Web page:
One of the improvements for version 18.3 was a much improved, performant query builder.

Of course, not all things are free. Or in fact, nothing is free.

So who paid for these performance gains? We disabled one of its primary features.

But first, let’s take a step a back and explain the scenario.

How it Was, Pre 18.3

The query builder would allow you to reverse engineer a query in a worksheet to a visual representation. And it would allow you to build queries from scratch, by dragging and dropping them into the query builder design area.

I advocated that users do a combination of both, especially if they were new to SQL in general. The query builder is also useful for helping build a ‘picture’ of your queries.

The Problem
It was tremendously slow. It could take 30 or more seconds to visually render an existing query. And dragging and dropping new tables into a query could take 10 seconds, each time you did it. So slow, that I didn’t recommend to people that they should use it anymore.

Why was it slow?

Well, the folks that build the solution (it’s a 3rd party library that we have licensed) had some pretty gnarly queries used that do look-ups on the table to find foreign keys and ‘related’ tables. This would do two things. It would ‘draw the pretty lines for you’, and it would give you a list of related objects for each table.

Like this –

Nice, right?

The Solution

While that was a nice feature, it just cost too much. It was slow to the point of users wouldn’t give it a 2nd try, and I wouldn’t reccommend they even try it in the first place.

The easiest solution was to ‘nuke’ those ‘bad fk lookup queries.’

So in 18.3, we don’t do that, and the Query Builder renders in a second or less for more queries. That’s crazy-good. It just also means, that now you need to draw or code the joins yourself.

Here’s the option to disable if you want the magic, auto joins back.

You can also just drag and drop the queries to the worksheet FIRST, say YES to the JOINS, then toggle to the Query Builder.

Here, let me show you how I mean:

I really like this.

Can we do better?

We could try to refactor the 3rd party vendor’s bad SQL, but every time we do that, upgrades get much trickier. I’d like to have our cake and eat it too, but I also need to make game-time decisions and try to make for the best user experience. I think we’ve found a good compromise here…especially if my assumption that many folks will use the Query Builder for existing queries.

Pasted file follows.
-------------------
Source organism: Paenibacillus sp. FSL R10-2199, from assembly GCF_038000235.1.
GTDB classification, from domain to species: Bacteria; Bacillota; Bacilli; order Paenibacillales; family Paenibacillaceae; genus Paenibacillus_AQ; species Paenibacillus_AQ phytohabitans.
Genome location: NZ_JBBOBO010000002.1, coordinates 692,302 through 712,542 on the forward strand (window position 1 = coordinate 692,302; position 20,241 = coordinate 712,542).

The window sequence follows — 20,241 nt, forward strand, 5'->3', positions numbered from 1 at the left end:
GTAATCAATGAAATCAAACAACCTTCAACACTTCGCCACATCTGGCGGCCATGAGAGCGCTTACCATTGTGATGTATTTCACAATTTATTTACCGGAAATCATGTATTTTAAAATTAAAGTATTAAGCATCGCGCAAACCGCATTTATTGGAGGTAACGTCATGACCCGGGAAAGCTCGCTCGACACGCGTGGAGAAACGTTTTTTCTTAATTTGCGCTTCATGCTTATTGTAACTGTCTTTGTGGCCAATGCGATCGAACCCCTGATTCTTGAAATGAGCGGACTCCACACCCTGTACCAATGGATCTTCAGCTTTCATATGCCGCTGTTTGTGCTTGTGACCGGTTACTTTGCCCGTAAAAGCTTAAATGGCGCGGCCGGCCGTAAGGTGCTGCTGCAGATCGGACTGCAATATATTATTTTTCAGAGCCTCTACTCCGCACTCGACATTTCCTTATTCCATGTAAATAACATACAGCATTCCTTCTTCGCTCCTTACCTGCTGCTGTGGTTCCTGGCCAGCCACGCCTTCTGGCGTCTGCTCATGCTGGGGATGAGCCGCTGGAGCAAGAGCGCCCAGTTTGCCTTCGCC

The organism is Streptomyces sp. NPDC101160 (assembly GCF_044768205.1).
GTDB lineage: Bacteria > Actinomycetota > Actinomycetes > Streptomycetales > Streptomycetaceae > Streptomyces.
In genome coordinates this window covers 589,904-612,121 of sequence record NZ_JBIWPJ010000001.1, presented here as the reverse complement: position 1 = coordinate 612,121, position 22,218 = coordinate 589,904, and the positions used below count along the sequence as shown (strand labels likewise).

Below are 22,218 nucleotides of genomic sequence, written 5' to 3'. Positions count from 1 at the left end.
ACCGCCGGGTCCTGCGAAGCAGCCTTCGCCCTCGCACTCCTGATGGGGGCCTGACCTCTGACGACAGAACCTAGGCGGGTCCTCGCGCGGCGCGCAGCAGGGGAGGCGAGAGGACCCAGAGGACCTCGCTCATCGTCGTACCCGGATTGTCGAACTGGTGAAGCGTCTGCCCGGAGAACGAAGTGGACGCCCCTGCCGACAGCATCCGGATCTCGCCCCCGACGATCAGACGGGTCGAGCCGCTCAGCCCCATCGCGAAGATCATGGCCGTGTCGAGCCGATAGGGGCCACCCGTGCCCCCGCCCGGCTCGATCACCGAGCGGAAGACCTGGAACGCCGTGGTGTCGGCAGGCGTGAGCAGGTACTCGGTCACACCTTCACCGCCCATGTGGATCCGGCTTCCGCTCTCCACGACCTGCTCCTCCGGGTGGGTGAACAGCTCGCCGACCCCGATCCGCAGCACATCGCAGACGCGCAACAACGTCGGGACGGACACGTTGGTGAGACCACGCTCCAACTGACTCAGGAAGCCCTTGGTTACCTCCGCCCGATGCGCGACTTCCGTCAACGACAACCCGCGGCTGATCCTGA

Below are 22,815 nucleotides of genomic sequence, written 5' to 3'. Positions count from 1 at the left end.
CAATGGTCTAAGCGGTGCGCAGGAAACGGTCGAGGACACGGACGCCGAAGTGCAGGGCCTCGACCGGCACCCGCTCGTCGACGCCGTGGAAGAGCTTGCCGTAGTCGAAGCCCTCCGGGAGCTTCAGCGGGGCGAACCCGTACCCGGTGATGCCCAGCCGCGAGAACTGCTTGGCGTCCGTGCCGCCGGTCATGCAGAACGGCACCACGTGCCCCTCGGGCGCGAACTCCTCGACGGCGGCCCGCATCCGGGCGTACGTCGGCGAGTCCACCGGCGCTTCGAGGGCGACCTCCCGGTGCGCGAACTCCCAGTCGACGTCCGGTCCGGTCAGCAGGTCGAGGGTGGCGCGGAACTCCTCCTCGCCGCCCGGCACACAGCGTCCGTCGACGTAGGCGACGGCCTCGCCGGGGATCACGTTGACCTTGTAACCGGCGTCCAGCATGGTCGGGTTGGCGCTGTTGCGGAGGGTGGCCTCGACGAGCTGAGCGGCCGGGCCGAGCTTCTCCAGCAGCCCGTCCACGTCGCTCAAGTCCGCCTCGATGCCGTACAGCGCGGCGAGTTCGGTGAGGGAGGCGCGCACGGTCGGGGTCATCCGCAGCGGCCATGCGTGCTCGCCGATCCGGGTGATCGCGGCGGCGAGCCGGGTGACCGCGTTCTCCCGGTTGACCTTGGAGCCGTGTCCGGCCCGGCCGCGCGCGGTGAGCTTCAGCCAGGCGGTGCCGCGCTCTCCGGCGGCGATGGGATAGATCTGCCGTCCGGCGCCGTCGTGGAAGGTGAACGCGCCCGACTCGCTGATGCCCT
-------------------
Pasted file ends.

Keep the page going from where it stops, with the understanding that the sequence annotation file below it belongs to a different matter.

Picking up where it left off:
If I’m wrong, here’s your chance to tell me.

The good news is, we have a new release every 3 months now, so tweaks, fixes, and improvements are never that far away.

thatjeffsmith
Author

I'm a Master Product Manager at Oracle for Oracle SQL Developer. My mission is to help you and your company be more efficient with our database tools.

13 Comments

  1. I just updated to a new version of SQL developer and I don’t see the query builder at all. Is there something that I may have done to hide it and how do you unhide it to show the option for worksheet and query builder?

    Thank you for your help in advance,
    Leeza

  2. Hi Jeff,
    the feature is wonderful when working with Data Vault Tables – yes we do have costraints defined – as I have to write quite a few joins otherwise. Finding and dragging the correct tables can be time consuming. But of course if it’s slow this is the better solution… .
    Cheers,
    James

    • thatjeffsmith

      you can also drag and drop the tables all at once to the worksheet – and we’ll add the joins for you there too

    • Yes, I opened a connection and the worksheet shows where I can type in my SQL but the query builder doesn’t show up at all that I can use to switch back and forth from worksheet to query builder. Can you please help me figure out what is going on? I have version 1.5.5.

  3. Lance Wheeler Reply

    Hey Jeff, one thing I have noticed in 11g at least and I’m not sure if it has been fixed or not is that when I jump to Query Builder after having created a query that my tables end up being spread out up and down with considerable distance. Most of our tables have 100 columns or more so the second table you have to scroll way down to visually see it. If you want to move it to the top there is no easy way to move that table up unless you drag and drop it several times or unless you pull it towards the top of the sheet and just watch it slowly move towards the top. It might also be nice to be able to resize the view so that it is easier to get a visual representation when you are working with queries of a significant size hitting off of a significant number of tables.

    • thatjeffsmith

      that wouldn’t be a db version thing – that’s all SQL Developer code (via the 3rd party library we’re using)

  4. Great improvement. I wanted to tell colleges, who have been working with MS Access, to switch to SQL Developer using the Query Builder, but when I realized how slow it is, I was looking for another approach. Now I can tell them. It will be a great tool to make the transision from Access to SQL Developer as main tool for viewing data and making new datamarts.
    cheers

  5. Steve Karetny Reply

    Thanks Jeff, that answered my question regarding the missing auto joins in v18.3

    • thatjeffsmith

      No problem – I’m sure several others were wondering as well. I hope you find this solution…acceptable.

Write A Comment